Look how far I have come with the ribbing on the Belcarra Cardigan!
It's really ripping!
And when I say ripping, I don't mean splendid: I mean actually ripping it out!
I got this far and realised that the skein would run out along the front panel somewhere:
I usually make very neat joins and weave in ends so they are almost invisible but I didn't want the possibility of even the slightest irregularity showing on the front of the garment.
To save trouble later I decided to rip back to the centre back of the neckline …
… and continue on again from there.
This is another example of me 'overthinking' the process. I was concerned that I would have to somehow weave the ends into the ribbing and that it would be hard to hide them because the nature of working into one loop only means that the top of the each ribbing stitch is exposed.
This is different to a regular fabric of solid stitches working into both loops where one can run the loose ends across the tops of each stitch and totally enclose the ends above both loops.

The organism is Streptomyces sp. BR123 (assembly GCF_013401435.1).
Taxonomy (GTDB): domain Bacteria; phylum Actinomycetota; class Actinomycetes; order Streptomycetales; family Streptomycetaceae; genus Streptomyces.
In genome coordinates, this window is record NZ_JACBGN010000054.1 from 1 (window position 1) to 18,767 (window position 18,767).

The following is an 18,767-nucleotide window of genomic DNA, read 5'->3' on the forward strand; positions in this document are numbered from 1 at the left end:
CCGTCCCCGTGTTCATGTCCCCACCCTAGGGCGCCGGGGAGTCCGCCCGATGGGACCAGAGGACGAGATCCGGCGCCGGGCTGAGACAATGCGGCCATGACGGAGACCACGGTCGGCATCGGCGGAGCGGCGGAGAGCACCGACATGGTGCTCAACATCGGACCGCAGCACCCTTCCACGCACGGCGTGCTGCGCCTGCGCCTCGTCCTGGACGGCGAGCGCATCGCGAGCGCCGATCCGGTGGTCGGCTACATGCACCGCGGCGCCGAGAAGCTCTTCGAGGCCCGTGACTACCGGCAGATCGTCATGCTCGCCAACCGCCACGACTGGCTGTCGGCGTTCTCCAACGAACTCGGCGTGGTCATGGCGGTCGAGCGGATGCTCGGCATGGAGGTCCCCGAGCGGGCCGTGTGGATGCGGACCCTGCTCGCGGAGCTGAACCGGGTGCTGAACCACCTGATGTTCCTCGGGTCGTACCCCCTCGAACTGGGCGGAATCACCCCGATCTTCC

So, after ripping back and joining in the new yarn, I realised that I didn't need to weave any ends into the ribbing after all. I chose to join the new yarn where the ribbing joins the body and I was able to hide the yarn ends in the body fabric.
After that, I didn't know whether to feel silly for ripping back or to feel satisfied that the centre back is a more logical place to make the join anyway with no chance of problems along the front.
You may notice from the photographs that I still haven't finished seaming the second sleeve. The first one was such a challenge–my brain was hurting at the end of it–that I couldn't bear to think about seaming the other sleeve for a while.
Meanwhile, the ribbing itself is very straightforward–working even–so it shouldn't take long to get through it.
"Seams Easy", 23 October 2014: http://lupeyloops.blogspot.com.au/2014/10/belcarra-cardigan-seams-easy.html